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Paws on Parade goes ‘Bark to the Future’ Sept. 28 on Bangor Waterfront

September 10, 2019
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BANGOR - One of the most fun (and furriest) annual events in the area is coming up on Saturday, September 28. The Bangor Humane Society hosts the 26th edition of “Paws on Parade,” the animal rescue organization’s biggest fundraiser of the year, on the Bangor waterfront.

The theme for this year’s edition of “Paws on Parade” is “Bark to the Future,” which celebrates how far Bangor Humane Society has come in their 150-year history of rescuing homeless animals and placing them in loving homes, according to Stacey Coventry, BHS director of development and public relations.

The “Canine Champion” sponsors for this year’s edition of “Paws on Parade” are Cross Insurance and Darling’s Auto Group.

“Paws on Parade” will begin with registration and check-in at 8:00 a.m. on the lawn next to the public parking lot on the Bangor Waterfront. The contests and “shelter dog runway show” – traditionally held after the walk is complete – will be held prior to the walk this year, beginning at 8:30 a.m. The mile-and-a-half walk itself will begin at 10:15 a.m. and will be followed by prizes and the announcement of the grand total raised beginning at 11:00 am.

The 25th edition of “Paws on Parade” in 2018 generated just over $92,000 for Bangor Humane Society, making it the most successful edition to date in terms of fundraising. As of this writing, only about one third of that amount has been raised. Coventry says she is concerned about that figure but hopeful that the numbers will rise in the days leading up to the event.

“One of the factors affecting the numbers is the fact that our two largest fundraising teams are no longer competing for possession of the coveted ‘Paws on Parade’ trophy,” Coventry says.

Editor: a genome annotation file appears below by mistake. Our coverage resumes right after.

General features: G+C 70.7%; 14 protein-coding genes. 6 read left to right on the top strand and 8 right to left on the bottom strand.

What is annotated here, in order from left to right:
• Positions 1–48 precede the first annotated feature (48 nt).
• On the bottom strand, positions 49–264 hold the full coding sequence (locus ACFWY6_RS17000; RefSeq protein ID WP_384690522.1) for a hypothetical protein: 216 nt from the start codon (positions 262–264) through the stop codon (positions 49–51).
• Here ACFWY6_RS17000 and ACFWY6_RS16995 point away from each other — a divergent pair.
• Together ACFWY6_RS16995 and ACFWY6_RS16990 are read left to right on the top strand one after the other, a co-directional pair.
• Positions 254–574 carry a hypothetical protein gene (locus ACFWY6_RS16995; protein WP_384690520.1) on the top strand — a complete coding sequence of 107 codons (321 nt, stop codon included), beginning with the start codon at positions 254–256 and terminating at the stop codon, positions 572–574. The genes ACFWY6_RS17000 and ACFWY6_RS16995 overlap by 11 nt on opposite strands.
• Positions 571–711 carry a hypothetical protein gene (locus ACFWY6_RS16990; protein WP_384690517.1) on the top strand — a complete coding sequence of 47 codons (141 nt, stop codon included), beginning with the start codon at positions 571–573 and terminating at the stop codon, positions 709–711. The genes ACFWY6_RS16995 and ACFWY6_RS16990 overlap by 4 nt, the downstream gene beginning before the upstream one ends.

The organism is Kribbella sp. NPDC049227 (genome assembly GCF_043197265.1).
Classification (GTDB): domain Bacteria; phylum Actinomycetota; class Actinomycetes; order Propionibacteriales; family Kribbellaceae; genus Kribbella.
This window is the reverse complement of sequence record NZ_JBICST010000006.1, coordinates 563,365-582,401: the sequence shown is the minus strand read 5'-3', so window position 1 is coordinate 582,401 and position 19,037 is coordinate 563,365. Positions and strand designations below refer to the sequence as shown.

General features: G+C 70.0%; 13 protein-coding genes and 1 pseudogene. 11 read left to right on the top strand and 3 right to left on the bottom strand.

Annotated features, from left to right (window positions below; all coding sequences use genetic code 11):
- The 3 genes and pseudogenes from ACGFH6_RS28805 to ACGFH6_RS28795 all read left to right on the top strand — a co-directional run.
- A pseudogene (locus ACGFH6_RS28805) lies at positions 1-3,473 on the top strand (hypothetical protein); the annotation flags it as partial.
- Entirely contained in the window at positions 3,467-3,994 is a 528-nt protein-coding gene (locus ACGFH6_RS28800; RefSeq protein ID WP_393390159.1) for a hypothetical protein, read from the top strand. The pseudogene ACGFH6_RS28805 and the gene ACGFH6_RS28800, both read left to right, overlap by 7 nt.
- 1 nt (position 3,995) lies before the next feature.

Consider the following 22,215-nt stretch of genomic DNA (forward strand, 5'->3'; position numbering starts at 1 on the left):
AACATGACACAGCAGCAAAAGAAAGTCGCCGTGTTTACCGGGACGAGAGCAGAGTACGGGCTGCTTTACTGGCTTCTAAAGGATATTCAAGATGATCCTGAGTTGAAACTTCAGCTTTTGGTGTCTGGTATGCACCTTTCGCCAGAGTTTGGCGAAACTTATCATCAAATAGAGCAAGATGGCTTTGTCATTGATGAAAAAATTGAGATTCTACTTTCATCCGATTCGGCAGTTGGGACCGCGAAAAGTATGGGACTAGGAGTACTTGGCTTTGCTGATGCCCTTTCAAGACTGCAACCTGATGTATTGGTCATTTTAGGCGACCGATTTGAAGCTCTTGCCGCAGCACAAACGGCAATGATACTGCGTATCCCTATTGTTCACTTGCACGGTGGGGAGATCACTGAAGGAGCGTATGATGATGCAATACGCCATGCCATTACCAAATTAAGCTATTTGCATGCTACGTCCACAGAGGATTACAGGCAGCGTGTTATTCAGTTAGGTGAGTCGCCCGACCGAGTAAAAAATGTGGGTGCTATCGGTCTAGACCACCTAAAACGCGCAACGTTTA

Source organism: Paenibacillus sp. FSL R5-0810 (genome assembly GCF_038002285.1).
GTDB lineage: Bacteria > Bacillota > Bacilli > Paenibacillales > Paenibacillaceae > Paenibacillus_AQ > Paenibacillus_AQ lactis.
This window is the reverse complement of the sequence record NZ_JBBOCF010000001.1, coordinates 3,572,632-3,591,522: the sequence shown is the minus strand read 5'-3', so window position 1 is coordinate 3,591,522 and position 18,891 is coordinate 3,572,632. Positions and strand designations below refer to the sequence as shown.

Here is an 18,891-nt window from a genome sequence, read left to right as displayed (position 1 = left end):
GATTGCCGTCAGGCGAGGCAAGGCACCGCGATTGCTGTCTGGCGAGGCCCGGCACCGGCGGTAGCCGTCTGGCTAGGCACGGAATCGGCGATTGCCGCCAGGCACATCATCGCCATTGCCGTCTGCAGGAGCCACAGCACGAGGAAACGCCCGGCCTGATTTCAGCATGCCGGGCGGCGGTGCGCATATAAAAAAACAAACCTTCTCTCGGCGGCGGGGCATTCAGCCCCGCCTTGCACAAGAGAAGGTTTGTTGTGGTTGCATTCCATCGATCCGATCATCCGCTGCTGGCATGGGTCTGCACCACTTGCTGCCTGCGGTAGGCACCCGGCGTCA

For several years, The Kindred Spirits Vet Clinic team, led by Dr. Mark Hanks, has had a spirited but friendly rivalry with the Blackstream Cycle Misfits team, led by Russ Maynard. Both teams are still part of the event, but the busy lives of both team leaders have prevented them from being able to put in the time required for fundraising. Dr. Hanks has passed the torch to the rest of his team while Maynard’s available time for fundraising has been cut drastically as he focuses on work responsibilities. Together, the two teams raised more than $35,000 for Paws on Parade in 2018 alone.

“Those two teams duked it out, and it’s been fun to watch, but we knew it wouldn’t last forever,” said Coventry. “It’s been really fun to have these teams compete, raise momentum and money for Bangor Humane Society but that isn’t how we got to where we are today. We got to this point because we have a lot of people in our community giving and doing whatever they can. One person can’t adopt all 150 animals in our building, but 150 families can each come in and adopt one of them. If every team of four or five set a goal of $1,000, or if every person set a goal of raising $100, that really adds up.”

The current leading “Paws on Parade” fundraiser is Kara Swartz. The Bangor Humane Society volunteer (with her beautiful German shepherds) has raised $5,400 as of this writing.

As an example of how the community has helped move Bangor Humane Society’s lifesaving mission to the forefront, Coventry cites the organization’s extremely low euthanasia rate.

“The community said it’s not OK that animals are being euthanized, so it’s been a collaborative effort over the last 20 years to make that happen,” she said. “So far this fiscal year (which began on May 1), our live release rate has been 97%, which is the highest it’s ever been. Last year’s figure was 95%. We keep getting better which allows us to take dogs from other areas of the country that aren’t as fortunate. Those communities are where we were 20 years ago.”